For purposes of a motion to dismiss under either Rule 12(b)(1) or Rule 12(b)(6), the Court accepts all well-pleaded factual allegations as true and construes all reasonable inferences in the plaintiff's favor. Scanlan v. Eisenberg, 669 F.3d 838, 841 (7th Cir. 2012). Under Rule 8(a)(2), a complaint must include “a short and plain statement of the claim showing that the pleader is entitled to relief.” Fed.R.Civ.P. 8(a)(2). Under the federal notice pleading standards, a plaintiff's “factual allegations must be enough to raise a right to relief above the speculative level.” Bell Atlantic v. Twombly, 550 U.S. 544, 555 (2007). Put differently, to survive a 12(b)(6) motion to dismiss, a “complaint must contain sufficient factual matter, accepted as true, to ‘state a claim to relief that is plausible on its face.'” Ashcroft v. Iqbal, 556 U.S. 662, 678 (2009) (quoting Twombly, 550 U.S. at 570). A Rule 12(b)(1) motion, in contrast, challenges federal jurisdiction, and the plaintiff bears the burden of establishing the elements necessary for jurisdiction, including standing, have been met. Scanlan, 669 F.3d at 841-42. In ruling on a 12(b)(1) motion, the Court may look outside of the complaint's allegations and consider whatever evidence has been submitted on the issue of jurisdiction. Ezekiel v. Michel, 66 F.3d 894, 897 (7th Cir. 1995).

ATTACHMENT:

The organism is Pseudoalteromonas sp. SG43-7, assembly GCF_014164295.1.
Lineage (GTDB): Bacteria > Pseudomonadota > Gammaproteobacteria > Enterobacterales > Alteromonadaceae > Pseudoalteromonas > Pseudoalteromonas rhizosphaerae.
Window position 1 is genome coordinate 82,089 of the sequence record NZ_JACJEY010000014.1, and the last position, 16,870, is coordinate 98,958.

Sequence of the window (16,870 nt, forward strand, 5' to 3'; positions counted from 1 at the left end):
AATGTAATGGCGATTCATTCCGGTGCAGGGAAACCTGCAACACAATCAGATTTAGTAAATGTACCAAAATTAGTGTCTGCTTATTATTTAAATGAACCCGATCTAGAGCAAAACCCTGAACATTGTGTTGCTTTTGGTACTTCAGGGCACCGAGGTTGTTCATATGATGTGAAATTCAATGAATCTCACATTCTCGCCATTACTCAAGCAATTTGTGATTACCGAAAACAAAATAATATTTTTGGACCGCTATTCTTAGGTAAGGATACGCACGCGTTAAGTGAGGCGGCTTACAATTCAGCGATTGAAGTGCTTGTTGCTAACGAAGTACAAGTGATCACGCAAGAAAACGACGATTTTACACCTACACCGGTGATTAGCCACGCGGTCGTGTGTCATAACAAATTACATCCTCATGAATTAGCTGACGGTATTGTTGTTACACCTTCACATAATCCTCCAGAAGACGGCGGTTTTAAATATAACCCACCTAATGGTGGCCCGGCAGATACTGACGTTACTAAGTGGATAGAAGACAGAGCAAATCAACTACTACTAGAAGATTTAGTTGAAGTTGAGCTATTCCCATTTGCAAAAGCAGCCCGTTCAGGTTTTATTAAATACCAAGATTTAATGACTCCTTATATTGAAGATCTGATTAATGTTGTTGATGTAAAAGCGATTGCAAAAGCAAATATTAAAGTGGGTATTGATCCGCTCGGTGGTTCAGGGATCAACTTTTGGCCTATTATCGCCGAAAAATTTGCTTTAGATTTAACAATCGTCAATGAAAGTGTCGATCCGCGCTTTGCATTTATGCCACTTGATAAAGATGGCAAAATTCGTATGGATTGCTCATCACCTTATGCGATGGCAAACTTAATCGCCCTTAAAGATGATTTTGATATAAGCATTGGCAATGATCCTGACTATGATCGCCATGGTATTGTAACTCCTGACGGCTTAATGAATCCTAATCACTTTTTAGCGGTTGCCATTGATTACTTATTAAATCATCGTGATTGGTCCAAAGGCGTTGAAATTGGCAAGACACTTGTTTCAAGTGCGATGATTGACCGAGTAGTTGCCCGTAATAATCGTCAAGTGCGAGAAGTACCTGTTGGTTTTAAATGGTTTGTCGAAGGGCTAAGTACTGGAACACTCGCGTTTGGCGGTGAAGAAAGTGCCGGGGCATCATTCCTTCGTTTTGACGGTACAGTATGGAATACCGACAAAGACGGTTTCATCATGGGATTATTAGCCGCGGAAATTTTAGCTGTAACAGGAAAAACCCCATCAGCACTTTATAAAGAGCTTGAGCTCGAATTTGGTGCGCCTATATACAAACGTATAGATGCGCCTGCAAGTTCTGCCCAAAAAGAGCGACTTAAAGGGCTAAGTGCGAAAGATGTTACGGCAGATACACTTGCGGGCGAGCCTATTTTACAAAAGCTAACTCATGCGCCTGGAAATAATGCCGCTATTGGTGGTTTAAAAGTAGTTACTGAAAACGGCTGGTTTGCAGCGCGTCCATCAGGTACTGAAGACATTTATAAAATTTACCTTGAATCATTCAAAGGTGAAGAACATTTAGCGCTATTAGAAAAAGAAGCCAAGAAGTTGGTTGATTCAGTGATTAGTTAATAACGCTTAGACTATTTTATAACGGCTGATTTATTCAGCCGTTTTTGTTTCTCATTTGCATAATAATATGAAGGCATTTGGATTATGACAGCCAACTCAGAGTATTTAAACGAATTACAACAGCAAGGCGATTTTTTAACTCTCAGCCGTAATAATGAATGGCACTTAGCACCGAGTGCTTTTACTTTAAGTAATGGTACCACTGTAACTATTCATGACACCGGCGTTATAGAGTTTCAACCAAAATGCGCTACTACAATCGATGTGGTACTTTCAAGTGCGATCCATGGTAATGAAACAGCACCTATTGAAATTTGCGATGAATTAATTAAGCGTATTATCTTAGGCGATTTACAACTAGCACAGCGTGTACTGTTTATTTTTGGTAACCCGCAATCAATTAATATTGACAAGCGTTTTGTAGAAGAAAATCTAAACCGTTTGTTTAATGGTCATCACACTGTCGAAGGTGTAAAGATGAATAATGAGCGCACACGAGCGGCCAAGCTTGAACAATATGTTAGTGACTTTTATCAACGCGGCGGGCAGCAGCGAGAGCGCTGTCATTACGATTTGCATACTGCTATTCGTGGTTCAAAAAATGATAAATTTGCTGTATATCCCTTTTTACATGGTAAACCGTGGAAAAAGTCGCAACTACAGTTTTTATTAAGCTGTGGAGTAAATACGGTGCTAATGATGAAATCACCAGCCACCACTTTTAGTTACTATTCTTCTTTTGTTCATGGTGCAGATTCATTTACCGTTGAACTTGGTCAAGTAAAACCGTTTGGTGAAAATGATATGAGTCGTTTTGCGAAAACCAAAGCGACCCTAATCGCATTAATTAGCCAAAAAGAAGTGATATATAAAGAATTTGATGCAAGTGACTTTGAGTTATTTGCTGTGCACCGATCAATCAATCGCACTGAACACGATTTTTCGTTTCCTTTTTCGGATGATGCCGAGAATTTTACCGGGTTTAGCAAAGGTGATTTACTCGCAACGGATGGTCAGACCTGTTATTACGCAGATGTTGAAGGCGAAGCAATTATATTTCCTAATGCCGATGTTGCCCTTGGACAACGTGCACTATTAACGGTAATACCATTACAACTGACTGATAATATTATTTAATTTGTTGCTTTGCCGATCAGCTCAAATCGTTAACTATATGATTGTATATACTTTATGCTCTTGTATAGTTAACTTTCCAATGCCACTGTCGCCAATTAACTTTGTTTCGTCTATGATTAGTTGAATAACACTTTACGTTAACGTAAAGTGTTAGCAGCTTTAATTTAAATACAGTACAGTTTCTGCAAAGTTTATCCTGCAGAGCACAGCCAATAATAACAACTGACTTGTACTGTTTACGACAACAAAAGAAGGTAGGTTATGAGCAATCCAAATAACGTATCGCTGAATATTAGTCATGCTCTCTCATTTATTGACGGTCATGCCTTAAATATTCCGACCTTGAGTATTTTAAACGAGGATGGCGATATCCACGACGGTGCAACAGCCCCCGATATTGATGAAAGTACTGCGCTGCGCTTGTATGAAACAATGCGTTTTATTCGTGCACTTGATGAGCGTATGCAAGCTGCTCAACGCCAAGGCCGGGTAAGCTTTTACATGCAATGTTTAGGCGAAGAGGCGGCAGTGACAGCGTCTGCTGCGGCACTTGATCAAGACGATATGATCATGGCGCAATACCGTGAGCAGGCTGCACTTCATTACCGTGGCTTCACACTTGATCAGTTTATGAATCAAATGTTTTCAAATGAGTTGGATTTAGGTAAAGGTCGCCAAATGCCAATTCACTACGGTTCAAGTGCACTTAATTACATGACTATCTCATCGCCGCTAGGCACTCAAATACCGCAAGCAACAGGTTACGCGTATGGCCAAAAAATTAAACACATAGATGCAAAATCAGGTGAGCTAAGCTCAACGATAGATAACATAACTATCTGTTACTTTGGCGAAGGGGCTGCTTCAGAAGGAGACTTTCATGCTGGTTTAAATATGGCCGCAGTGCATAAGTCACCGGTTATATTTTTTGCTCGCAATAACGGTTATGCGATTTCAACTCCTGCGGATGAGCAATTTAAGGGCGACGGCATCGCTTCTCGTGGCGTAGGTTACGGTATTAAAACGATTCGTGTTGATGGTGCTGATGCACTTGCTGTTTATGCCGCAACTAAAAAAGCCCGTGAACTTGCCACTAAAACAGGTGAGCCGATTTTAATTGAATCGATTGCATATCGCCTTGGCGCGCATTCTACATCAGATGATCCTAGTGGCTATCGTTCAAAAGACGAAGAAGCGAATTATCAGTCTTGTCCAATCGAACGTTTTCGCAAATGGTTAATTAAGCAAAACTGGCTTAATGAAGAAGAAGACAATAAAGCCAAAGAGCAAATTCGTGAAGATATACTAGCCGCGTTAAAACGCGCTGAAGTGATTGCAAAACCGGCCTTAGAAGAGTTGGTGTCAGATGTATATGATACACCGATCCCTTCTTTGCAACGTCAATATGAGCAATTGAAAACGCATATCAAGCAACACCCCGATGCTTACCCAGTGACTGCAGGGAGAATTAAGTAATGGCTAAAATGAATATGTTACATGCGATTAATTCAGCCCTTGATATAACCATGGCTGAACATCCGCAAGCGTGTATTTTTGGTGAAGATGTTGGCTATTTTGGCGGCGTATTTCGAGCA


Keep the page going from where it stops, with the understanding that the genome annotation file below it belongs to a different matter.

ANALYSIS

         Defendants argue that Plaintiff's complaint fails because (1) Plaintiff lacks standing to bring a claim and (2) Plaintiff fails to state a claim under the APA or the Mandamus Act because the U-visa statute explicitly bars the relief Plaintiff requests by capping the ...